“Nature is often just seen as kind of in the way of prosperity. What we’re saying is that nature is crucial to prosperity,” stated Gretchen Daily, a professor of biology at Stanford University
Note to Reader:
Gretchen Daily is a professor of biology at Stanford University and a pioneer in a field known as “natural capital.” The term refers to the soil, air, water and other assets that nature has to offer. As a conservation model, it is rooted in the idea that nature has a measurable value to humans and that protection efforts must go far beyond walled-off reserves and be broadly integrated into development practice and planning.
Gretchen Daily – pioneer in the field known as “natural capital”
“Gretchen Daily has spent more than 30 years developing the scientific underpinnings of natural capital and is the co-founder of the Natural Capital Project, which has grown to include a group of 250 partners around the world. The organization has integrated science into its cornerstone computer program to help governments and other stakeholders prioritize conservation,” wrote Tik Root in an article published by the Washington Post in its Climate Visionaries series. The series highlights brilliant people around the world who are working to find climate solutions.
“As a conservation model, natural capital is rooted in the idea that nature has a measurable value to humans and that protection efforts must go far beyond walled-off reserves and be broadly integrated into development practice and planning.”
“But to help turn science into tangible outcomes, Daily and the Natural Capital Project combined their research with mapping data to create a software called InVEST, which stands for Integrated Valuation of Ecosystem Services and Trade-offs. It can help guide policymakers by pinpointing where, and for whom, conservation efforts can have the greatest payoff.”
To Learn More:
To read the complete article, download a copy of The professor who assigns value to nature — then persuades world leaders to save it.
Financial Case for a Stream System
“EAP, the Ecological Accounting Process, provides communities with a philosophy, pragmatic methodology and metrics to make the financial case for annual investment to prevent degradation and improve the condition of ecological assets that constitute a stream corridor system,” stated British Columbia’s Tim Pringle, a founding Director and first President of the Partnership for Water Sustainability.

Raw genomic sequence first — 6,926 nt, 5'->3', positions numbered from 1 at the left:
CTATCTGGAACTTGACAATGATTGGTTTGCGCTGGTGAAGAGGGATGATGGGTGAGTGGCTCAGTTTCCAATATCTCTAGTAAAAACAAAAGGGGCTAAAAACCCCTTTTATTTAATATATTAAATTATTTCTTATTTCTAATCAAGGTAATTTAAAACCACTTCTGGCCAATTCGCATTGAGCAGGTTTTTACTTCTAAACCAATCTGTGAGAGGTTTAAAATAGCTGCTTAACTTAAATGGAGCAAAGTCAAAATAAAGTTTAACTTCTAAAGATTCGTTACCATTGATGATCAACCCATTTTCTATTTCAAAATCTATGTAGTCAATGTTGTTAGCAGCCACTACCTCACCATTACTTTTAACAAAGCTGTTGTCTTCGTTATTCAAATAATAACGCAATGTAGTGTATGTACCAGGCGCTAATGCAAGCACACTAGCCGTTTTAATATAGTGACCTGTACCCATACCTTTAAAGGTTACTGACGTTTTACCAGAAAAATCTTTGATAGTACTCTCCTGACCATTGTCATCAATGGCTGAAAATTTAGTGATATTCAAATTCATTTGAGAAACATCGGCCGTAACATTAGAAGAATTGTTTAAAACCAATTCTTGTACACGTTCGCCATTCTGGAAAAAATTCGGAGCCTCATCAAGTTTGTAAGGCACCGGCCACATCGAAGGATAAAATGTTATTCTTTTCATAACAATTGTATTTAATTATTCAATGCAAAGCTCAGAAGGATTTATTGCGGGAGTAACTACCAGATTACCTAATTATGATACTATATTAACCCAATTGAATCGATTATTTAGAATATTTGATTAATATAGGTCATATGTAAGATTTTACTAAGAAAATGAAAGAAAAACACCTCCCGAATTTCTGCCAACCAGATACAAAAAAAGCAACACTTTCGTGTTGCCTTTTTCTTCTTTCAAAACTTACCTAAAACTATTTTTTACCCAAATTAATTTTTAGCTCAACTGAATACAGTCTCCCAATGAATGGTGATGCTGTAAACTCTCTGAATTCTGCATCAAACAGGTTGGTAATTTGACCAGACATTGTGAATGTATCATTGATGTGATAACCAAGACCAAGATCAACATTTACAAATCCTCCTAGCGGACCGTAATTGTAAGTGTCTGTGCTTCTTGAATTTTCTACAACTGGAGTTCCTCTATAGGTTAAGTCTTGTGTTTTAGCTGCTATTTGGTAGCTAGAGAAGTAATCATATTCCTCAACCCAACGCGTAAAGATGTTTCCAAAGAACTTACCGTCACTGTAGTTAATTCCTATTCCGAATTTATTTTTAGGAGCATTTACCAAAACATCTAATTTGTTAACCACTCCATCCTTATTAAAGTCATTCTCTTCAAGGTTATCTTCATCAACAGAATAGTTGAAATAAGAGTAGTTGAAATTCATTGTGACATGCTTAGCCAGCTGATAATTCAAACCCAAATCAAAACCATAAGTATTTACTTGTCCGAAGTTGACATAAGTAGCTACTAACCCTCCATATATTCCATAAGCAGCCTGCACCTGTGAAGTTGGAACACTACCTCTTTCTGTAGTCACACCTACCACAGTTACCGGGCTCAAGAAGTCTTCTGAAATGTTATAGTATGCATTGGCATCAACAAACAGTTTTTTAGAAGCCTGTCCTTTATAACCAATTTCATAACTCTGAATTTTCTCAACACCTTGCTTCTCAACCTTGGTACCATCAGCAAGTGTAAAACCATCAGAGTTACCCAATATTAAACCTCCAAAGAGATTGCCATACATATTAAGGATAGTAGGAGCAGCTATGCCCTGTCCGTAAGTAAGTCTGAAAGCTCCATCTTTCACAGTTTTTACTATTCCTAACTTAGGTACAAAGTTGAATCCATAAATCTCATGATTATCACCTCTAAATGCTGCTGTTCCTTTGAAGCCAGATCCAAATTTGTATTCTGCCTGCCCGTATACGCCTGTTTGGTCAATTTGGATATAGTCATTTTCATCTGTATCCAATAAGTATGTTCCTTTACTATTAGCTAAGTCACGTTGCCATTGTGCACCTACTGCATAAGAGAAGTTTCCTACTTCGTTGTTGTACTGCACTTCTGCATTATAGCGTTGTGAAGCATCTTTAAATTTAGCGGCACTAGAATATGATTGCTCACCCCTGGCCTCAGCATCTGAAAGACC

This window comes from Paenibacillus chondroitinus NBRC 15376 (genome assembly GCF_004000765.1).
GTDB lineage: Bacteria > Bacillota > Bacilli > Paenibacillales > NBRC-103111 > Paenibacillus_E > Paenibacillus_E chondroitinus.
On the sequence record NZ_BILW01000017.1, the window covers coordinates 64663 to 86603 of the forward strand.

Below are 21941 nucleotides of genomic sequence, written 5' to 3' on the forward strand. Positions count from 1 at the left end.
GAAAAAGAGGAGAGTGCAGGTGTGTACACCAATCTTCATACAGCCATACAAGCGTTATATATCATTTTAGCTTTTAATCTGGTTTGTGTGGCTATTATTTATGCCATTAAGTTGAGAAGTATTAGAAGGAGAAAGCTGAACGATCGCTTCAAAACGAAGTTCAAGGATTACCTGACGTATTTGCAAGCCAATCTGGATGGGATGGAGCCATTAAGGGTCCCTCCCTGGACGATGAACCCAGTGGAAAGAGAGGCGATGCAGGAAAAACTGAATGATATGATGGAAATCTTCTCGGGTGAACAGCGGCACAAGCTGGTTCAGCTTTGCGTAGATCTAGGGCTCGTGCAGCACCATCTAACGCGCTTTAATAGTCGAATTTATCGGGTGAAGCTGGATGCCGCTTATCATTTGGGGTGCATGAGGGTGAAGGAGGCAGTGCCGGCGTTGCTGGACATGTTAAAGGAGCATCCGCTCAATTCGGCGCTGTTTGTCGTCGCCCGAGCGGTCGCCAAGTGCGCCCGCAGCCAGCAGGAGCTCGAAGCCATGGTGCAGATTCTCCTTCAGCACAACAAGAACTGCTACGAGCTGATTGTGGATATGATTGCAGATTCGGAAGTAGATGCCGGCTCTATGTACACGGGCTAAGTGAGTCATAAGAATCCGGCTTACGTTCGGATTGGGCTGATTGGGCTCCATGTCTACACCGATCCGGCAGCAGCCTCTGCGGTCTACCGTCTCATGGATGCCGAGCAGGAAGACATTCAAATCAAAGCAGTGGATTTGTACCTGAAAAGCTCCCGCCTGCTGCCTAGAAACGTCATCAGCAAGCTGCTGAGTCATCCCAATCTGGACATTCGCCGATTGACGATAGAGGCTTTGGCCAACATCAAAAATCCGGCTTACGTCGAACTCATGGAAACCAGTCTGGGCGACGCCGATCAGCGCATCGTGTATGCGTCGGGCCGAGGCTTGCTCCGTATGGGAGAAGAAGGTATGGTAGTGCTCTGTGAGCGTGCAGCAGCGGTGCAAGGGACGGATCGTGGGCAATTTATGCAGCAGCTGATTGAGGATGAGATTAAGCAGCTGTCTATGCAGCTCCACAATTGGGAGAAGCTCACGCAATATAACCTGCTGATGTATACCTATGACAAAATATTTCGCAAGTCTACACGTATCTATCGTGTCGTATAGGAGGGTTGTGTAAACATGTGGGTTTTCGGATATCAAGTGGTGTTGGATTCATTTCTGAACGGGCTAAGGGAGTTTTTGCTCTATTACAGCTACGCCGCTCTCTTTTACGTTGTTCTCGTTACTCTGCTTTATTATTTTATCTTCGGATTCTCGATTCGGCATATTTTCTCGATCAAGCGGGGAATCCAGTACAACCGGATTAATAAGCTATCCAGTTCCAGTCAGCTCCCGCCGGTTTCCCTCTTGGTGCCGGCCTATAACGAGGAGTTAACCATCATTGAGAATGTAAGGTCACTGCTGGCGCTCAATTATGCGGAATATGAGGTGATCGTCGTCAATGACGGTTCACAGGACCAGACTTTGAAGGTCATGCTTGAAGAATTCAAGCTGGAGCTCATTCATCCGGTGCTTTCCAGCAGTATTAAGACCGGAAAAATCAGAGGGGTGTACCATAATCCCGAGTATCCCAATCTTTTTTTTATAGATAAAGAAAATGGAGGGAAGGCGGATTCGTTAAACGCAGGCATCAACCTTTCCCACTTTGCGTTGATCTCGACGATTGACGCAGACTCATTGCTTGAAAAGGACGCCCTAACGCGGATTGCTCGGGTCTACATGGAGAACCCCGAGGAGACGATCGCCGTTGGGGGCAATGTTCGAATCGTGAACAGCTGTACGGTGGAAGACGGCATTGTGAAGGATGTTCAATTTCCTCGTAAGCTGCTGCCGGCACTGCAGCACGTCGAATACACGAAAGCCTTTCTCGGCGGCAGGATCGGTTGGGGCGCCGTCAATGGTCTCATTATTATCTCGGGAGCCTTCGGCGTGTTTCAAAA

In the early 1990s, when he was the Executive Director of the Real Estate Foundation of BC (REFBC), Tim Pringle proposed that “use and conservation of land are equal values”. The REFBC Board of Governors embraced Tim’s idea as its guiding philosophy for the REFBC grants program. This idea is the genesis for EAP.
“EAP bridges a gap. While local governments have existing tools in the form of policies and legislation for ‘maintenance and management’ of ecological assets, they have until now lacked a pragmatic methodology and meaningful metrics to incorporate stream systems as line items in Asset Management Plans.”
“The provincial umbrella for EAP is Asset Management for Sustainable Service Delivery: A BC Framework. In 2019, UBCM and the Ministry of Municipal Affairs established an expectation that grant applicants would integrate natural assets into their asset management processes. EAP shows them how to do it for stream systems by providing a methodology and metrics.”
“Use of EAP to establish the ‘financial case for the stream’ would put maintenance and management (M&M) of stream corridor systems on an equal footing with constructed assets (municipal infrastructure). This is a game-changer.”
To Learn More:
Download a PDF copy of Living Water Smart in British Columbia: Accounting for Stream Systems in Asset Management.